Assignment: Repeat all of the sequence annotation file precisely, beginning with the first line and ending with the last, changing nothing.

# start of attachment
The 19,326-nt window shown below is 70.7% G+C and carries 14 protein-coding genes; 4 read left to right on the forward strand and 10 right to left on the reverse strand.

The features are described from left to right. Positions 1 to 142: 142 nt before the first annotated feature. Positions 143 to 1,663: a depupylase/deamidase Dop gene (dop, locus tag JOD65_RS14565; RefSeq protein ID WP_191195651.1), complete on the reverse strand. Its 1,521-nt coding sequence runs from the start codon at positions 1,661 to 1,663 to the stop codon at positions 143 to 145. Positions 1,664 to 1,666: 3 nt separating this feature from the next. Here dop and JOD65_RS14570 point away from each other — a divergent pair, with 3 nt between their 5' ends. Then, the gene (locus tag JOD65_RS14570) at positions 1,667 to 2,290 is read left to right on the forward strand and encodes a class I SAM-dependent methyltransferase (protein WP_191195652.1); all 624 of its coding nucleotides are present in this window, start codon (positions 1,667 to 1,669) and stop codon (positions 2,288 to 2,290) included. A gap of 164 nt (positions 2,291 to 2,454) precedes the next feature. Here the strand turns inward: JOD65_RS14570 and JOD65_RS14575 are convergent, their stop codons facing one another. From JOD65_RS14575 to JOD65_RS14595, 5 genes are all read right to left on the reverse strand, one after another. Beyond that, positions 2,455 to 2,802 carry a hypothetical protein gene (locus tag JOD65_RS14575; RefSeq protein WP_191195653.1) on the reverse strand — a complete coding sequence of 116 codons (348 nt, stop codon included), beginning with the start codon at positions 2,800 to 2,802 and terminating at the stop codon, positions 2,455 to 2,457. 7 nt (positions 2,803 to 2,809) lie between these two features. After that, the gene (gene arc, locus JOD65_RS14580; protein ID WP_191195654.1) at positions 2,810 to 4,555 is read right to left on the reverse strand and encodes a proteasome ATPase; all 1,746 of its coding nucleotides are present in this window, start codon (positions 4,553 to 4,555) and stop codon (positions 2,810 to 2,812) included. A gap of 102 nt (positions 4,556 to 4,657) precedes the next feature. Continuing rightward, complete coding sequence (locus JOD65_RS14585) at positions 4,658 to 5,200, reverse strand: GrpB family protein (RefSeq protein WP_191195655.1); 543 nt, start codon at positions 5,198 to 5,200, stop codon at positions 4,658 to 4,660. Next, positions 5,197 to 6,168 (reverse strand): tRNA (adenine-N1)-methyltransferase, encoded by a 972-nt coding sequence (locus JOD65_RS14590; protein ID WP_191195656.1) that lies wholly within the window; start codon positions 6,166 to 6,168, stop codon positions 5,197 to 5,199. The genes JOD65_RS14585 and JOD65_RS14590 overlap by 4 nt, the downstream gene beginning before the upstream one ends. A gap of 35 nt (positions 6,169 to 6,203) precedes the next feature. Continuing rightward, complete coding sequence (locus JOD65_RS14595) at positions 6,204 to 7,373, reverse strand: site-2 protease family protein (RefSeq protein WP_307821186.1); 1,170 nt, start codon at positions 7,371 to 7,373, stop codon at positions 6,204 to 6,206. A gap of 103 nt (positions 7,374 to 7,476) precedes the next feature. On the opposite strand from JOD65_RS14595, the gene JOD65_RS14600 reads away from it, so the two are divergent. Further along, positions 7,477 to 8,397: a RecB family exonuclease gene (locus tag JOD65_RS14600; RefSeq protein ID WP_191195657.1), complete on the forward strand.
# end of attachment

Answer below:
The 19,326-nt window shown below is 70.7% G+C and carries 14 protein-coding genes; 4 read left to right on the forward strand and 10 right to left on the reverse strand.

The features are described from left to right. Positions 1 to 142: 142 nt before the first annotated feature. Positions 143 to 1,663: a depupylase/deamidase Dop gene (dop, locus tag JOD65_RS14565; RefSeq protein ID WP_191195651.1), complete on the reverse strand. Its 1,521-nt coding sequence runs from the start codon at positions 1,661 to 1,663 to the stop codon at positions 143 to 145. Positions 1,664 to 1,666: 3 nt separating this feature from the next. Here dop and JOD65_RS14570 point away from each other — a divergent pair, with 3 nt between their 5' ends. Then, the gene (locus tag JOD65_RS14570) at positions 1,667 to 2,290 is read left to right on the forward strand and encodes a class I SAM-dependent methyltransferase (protein WP_191195652.1); all 624 of its coding nucleotides are present in this window, start codon (positions 1,667 to 1,669) and stop codon (positions 2,288 to 2,290) included. A gap of 164 nt (positions 2,291 to 2,454) precedes the next feature. Here the strand turns inward: JOD65_RS14570 and JOD65_RS14575 are convergent, their stop codons facing one another. From JOD65_RS14575 to JOD65_RS14595, 5 genes are all read right to left on the reverse strand, one after another. Beyond that, positions 2,455 to 2,802 carry a hypothetical protein gene (locus tag JOD65_RS14575; RefSeq protein WP_191195653.1) on the reverse strand — a complete coding sequence of 116 codons (348 nt, stop codon included), beginning with the start codon at positions 2,800 to 2,802 and terminating at the stop codon, positions 2,455 to 2,457. 7 nt (positions 2,803 to 2,809) lie between these two features. After that, the gene (gene arc, locus JOD65_RS14580; protein ID WP_191195654.1) at positions 2,810 to 4,555 is read right to left on the reverse strand and encodes a proteasome ATPase; all 1,746 of its coding nucleotides are present in this window, start codon (positions 4,553 to 4,555) and stop codon (positions 2,810 to 2,812) included. A gap of 102 nt (positions 4,556 to 4,657) precedes the next feature. Continuing rightward, complete coding sequence (locus JOD65_RS14585) at positions 4,658 to 5,200, reverse strand: GrpB family protein (RefSeq protein WP_191195655.1); 543 nt, start codon at positions 5,198 to 5,200, stop codon at positions 4,658 to 4,660. Next, positions 5,197 to 6,168 (reverse strand): tRNA (adenine-N1)-methyltransferase, encoded by a 972-nt coding sequence (locus JOD65_RS14590; protein ID WP_191195656.1) that lies wholly within the window; start codon positions 6,166 to 6,168, stop codon positions 5,197 to 5,199. The genes JOD65_RS14585 and JOD65_RS14590 overlap by 4 nt, the downstream gene beginning before the upstream one ends. A gap of 35 nt (positions 6,169 to 6,203) precedes the next feature. Continuing rightward, complete coding sequence (locus JOD65_RS14595) at positions 6,204 to 7,373, reverse strand: site-2 protease family protein (RefSeq protein WP_307821186.1); 1,170 nt, start codon at positions 7,371 to 7,373, stop codon at positions 6,204 to 6,206. A gap of 103 nt (positions 7,374 to 7,476) precedes the next feature. On the opposite strand from JOD65_RS14595, the gene JOD65_RS14600 reads away from it, so the two are divergent. Further along, positions 7,477 to 8,397: a RecB family exonuclease gene (locus tag JOD65_RS14600; RefSeq protein ID WP_191195657.1), complete on the forward strand.